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While it’s true that the kanji 正 means correct, it’s just a symbol. It’s just glyph that stands for the concept of “correct.” It’s not a word.
The word for correct is ただしい. You can write it with hiragana like that, and that’s totally correct (hehe).
But since 正 is a common kanji that all Japanese people learn right away at school, you usually won’t see it written in just hiragana. You’ll see 正 used to write it, but you can’t just use that symbol alone, because of how Japanese works.
Japanese adjectives and verbs can be conjugated. That is, they can change their form, often based on time (but also for other things).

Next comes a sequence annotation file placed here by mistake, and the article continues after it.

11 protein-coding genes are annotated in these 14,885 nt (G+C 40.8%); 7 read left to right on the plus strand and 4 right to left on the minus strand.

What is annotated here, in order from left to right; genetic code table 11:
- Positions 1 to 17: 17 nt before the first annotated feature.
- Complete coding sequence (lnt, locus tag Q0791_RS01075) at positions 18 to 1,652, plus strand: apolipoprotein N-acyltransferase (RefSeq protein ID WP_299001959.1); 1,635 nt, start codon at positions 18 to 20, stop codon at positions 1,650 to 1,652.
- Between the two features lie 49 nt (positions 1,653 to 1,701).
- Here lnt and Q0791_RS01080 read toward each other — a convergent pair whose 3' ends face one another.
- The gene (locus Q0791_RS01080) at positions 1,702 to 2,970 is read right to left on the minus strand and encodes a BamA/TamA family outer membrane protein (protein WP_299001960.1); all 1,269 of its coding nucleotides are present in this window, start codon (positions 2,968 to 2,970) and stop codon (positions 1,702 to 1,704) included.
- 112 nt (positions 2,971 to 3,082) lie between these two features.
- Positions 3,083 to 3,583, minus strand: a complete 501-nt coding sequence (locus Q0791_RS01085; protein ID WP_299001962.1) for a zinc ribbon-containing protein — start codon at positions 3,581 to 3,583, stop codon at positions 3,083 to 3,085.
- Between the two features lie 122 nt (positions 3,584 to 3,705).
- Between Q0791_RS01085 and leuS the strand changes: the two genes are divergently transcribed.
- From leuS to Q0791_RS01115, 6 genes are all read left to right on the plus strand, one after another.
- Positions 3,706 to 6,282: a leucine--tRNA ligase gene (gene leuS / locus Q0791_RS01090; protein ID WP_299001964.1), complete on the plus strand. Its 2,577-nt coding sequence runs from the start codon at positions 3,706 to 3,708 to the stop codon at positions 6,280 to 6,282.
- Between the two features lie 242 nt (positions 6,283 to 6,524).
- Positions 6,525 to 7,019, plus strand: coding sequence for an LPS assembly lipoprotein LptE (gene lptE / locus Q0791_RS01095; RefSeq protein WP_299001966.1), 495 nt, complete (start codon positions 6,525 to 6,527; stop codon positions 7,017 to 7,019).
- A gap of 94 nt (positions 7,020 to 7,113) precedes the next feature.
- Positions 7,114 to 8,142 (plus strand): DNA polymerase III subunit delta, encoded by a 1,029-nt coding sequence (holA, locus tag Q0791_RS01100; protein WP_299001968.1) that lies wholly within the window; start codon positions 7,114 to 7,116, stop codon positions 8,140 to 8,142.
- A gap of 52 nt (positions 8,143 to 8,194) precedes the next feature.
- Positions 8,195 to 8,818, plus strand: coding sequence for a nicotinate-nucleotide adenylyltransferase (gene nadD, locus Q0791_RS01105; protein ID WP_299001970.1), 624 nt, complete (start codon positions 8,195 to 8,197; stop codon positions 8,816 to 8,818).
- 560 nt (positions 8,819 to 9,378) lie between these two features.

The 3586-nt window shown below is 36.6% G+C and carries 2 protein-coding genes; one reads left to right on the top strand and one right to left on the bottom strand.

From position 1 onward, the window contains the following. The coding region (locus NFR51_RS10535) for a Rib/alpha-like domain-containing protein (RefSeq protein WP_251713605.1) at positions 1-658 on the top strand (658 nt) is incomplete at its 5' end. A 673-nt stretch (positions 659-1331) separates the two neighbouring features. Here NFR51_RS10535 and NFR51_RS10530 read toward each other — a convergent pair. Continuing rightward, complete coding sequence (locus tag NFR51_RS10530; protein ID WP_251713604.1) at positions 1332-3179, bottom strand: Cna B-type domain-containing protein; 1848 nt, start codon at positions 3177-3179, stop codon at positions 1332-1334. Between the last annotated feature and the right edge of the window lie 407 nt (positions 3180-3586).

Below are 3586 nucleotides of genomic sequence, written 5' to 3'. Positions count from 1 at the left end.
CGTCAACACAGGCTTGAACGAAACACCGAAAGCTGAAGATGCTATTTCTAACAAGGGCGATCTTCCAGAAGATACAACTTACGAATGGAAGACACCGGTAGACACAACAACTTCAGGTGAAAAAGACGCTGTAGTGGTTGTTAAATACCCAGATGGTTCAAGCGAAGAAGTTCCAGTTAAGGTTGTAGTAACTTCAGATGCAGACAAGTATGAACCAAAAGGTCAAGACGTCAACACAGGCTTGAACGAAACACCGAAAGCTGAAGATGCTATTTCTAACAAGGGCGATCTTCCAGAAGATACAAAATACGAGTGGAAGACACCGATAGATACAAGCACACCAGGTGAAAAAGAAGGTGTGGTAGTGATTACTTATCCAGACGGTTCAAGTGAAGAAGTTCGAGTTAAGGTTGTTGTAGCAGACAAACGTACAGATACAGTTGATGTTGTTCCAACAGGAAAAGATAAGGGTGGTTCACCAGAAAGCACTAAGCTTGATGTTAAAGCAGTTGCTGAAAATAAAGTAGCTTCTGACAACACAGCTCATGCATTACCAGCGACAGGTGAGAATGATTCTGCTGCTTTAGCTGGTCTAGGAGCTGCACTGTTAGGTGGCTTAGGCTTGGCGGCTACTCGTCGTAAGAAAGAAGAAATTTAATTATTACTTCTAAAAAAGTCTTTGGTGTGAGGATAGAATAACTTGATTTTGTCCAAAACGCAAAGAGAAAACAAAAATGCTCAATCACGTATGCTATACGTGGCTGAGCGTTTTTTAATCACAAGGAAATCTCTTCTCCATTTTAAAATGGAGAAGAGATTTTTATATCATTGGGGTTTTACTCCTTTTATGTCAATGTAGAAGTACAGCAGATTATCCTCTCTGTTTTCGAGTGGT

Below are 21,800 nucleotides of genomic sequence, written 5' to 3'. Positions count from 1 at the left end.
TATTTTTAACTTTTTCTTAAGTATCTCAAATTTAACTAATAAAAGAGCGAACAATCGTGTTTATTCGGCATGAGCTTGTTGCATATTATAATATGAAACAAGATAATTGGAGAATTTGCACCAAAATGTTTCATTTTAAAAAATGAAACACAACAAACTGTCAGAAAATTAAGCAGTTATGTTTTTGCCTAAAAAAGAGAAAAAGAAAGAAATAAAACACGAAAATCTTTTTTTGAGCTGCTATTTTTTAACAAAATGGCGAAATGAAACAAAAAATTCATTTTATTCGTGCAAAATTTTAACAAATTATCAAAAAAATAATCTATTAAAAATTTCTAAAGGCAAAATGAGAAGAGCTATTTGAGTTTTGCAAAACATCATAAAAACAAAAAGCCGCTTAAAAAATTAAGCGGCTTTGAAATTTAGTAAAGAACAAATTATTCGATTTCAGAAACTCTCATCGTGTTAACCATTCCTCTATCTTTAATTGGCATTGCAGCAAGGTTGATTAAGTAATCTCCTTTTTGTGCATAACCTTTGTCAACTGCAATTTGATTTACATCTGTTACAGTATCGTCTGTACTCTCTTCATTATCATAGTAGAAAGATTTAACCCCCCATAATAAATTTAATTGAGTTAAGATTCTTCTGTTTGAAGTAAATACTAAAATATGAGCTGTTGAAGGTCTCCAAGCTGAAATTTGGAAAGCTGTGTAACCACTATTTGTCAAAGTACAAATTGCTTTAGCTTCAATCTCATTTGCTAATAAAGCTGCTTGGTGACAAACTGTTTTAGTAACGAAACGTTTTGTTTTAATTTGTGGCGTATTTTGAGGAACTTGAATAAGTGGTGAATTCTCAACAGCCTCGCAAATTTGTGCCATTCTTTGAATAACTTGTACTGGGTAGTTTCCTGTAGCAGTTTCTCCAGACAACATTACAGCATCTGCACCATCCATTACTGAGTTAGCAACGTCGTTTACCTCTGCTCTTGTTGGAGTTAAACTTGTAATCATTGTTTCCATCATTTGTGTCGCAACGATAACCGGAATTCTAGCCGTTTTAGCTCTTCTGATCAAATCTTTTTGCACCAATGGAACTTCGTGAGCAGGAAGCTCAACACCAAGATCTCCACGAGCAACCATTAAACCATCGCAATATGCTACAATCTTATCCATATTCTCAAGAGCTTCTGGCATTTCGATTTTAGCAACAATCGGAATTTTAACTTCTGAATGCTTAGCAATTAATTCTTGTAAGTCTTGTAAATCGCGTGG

For instance “is correct” is ただしい, but “was correct” is ただしかった. It’s the same word, but conjugated for time. The end part changed, and so being able to see that end part is pretty important.
Next, if you wrote all of the things that can be expressed with the idea of “correct” as 正 alone, that would get pretty confusing.
There’s also the verb ただす which means “to correct.”
By writing the adjective ただしい as 正しい and the verb ただす as 正す, you can quickly identify which word it is, and you can see that it’s related to “correctness.” You can also see their ends so when they’re conjugated, that element is clear.
There are some words where the whole thing is composed of just the one kanji, but they aren’t いadjectives or verbs, so you never would need to conjugate them.
Studying Japanese grammar will make some of this make more sense, I think.